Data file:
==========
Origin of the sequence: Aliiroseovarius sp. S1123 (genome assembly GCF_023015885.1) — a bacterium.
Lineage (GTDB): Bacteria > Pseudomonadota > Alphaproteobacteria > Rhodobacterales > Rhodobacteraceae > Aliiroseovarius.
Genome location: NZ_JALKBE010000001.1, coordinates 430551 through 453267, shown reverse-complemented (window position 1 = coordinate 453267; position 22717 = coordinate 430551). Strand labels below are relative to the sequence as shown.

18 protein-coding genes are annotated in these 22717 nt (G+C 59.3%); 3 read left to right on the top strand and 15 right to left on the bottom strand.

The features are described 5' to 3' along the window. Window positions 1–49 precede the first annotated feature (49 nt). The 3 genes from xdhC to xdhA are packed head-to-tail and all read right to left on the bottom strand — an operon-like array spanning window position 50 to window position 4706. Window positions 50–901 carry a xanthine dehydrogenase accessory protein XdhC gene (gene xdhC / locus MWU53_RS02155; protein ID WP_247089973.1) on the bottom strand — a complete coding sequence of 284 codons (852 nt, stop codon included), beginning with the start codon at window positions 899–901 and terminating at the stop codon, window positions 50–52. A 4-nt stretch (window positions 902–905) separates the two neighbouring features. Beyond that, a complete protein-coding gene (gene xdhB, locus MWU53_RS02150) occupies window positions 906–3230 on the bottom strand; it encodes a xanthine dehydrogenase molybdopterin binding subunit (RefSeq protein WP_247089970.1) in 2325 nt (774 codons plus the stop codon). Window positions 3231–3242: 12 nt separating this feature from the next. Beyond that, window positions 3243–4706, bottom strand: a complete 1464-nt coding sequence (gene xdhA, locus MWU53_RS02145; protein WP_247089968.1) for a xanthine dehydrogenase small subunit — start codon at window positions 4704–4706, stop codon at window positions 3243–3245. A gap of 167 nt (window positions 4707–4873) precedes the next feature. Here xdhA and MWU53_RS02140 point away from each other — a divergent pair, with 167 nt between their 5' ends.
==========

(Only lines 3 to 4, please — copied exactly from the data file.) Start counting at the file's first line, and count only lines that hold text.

Genome location: NZ_JALKBE010000001.1, coordinates 430551 through 453267, shown reverse-complemented (window position 1 = coordinate 453267; position 22717 = coordinate 430551). Strand labels below are relative to the sequence as shown.

18 protein-coding genes are annotated in these 22717 nt (G+C 59.3%); 3 read left to right on the top strand and 15 right to left on the bottom strand.